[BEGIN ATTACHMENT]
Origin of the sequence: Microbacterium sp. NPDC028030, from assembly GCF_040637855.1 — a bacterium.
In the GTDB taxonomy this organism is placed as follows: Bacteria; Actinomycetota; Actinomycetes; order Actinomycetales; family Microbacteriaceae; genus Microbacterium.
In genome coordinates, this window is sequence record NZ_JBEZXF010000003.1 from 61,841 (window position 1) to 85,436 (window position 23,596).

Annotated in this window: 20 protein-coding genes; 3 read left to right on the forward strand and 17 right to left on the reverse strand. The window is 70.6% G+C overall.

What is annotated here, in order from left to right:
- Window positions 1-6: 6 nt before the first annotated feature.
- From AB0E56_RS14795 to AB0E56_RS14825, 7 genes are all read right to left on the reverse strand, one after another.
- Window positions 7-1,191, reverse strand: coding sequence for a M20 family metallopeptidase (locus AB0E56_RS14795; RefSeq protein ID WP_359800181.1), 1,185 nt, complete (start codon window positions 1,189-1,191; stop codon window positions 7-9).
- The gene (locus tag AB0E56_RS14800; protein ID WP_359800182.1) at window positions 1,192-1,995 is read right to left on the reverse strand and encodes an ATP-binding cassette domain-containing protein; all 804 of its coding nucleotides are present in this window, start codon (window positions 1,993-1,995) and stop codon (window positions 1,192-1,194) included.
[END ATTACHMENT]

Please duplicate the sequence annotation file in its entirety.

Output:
Origin of the sequence: Microbacterium sp. NPDC028030, from assembly GCF_040637855.1 — a bacterium.
In the GTDB taxonomy this organism is placed as follows: Bacteria; Actinomycetota; Actinomycetes; order Actinomycetales; family Microbacteriaceae; genus Microbacterium.
In genome coordinates, this window is sequence record NZ_JBEZXF010000003.1 from 61,841 (window position 1) to 85,436 (window position 23,596).

Annotated in this window: 20 protein-coding genes; 3 read left to right on the forward strand and 17 right to left on the reverse strand. The window is 70.6% G+C overall.

What is annotated here, in order from left to right:
- Window positions 1-6: 6 nt before the first annotated feature.
- From AB0E56_RS14795 to AB0E56_RS14825, 7 genes are all read right to left on the reverse strand, one after another.
- Window positions 7-1,191, reverse strand: coding sequence for a M20 family metallopeptidase (locus AB0E56_RS14795; RefSeq protein ID WP_359800181.1), 1,185 nt, complete (start codon window positions 1,189-1,191; stop codon window positions 7-9).
- The gene (locus tag AB0E56_RS14800; protein ID WP_359800182.1) at window positions 1,192-1,995 is read right to left on the reverse strand and encodes an ATP-binding cassette domain-containing protein; all 804 of its coding nucleotides are present in this window, start codon (window positions 1,993-1,995) and stop codon (window positions 1,192-1,194) included.